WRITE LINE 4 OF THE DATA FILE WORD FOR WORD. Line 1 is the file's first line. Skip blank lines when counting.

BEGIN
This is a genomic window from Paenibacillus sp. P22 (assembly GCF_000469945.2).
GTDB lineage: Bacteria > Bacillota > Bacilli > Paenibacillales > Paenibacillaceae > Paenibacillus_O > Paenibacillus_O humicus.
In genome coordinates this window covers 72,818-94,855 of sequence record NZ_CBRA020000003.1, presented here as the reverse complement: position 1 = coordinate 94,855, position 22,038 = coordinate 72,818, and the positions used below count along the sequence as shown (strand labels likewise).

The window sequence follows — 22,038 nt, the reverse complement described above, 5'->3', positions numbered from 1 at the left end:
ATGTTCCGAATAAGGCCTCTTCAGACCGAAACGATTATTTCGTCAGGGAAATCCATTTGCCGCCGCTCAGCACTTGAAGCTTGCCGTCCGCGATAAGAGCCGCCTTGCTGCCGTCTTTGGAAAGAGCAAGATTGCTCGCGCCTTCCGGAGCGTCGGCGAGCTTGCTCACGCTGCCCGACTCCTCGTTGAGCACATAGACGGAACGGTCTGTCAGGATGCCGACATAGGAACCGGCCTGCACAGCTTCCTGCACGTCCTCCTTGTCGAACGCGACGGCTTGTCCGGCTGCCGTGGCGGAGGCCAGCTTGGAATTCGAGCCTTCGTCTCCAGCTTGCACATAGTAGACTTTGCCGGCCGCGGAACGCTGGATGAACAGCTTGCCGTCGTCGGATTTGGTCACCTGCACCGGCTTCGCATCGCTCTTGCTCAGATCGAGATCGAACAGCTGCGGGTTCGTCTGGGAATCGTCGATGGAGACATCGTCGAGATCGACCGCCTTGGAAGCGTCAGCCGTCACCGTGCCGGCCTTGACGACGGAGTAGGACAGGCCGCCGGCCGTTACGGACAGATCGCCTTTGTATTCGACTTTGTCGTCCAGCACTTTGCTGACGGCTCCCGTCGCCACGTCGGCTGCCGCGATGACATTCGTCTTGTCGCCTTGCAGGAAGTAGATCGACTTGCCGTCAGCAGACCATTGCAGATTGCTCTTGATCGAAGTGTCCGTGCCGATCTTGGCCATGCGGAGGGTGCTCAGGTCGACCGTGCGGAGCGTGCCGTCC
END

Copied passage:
The window sequence follows — 22,038 nt, the reverse complement described above, 5'->3', positions numbered from 1 at the left end: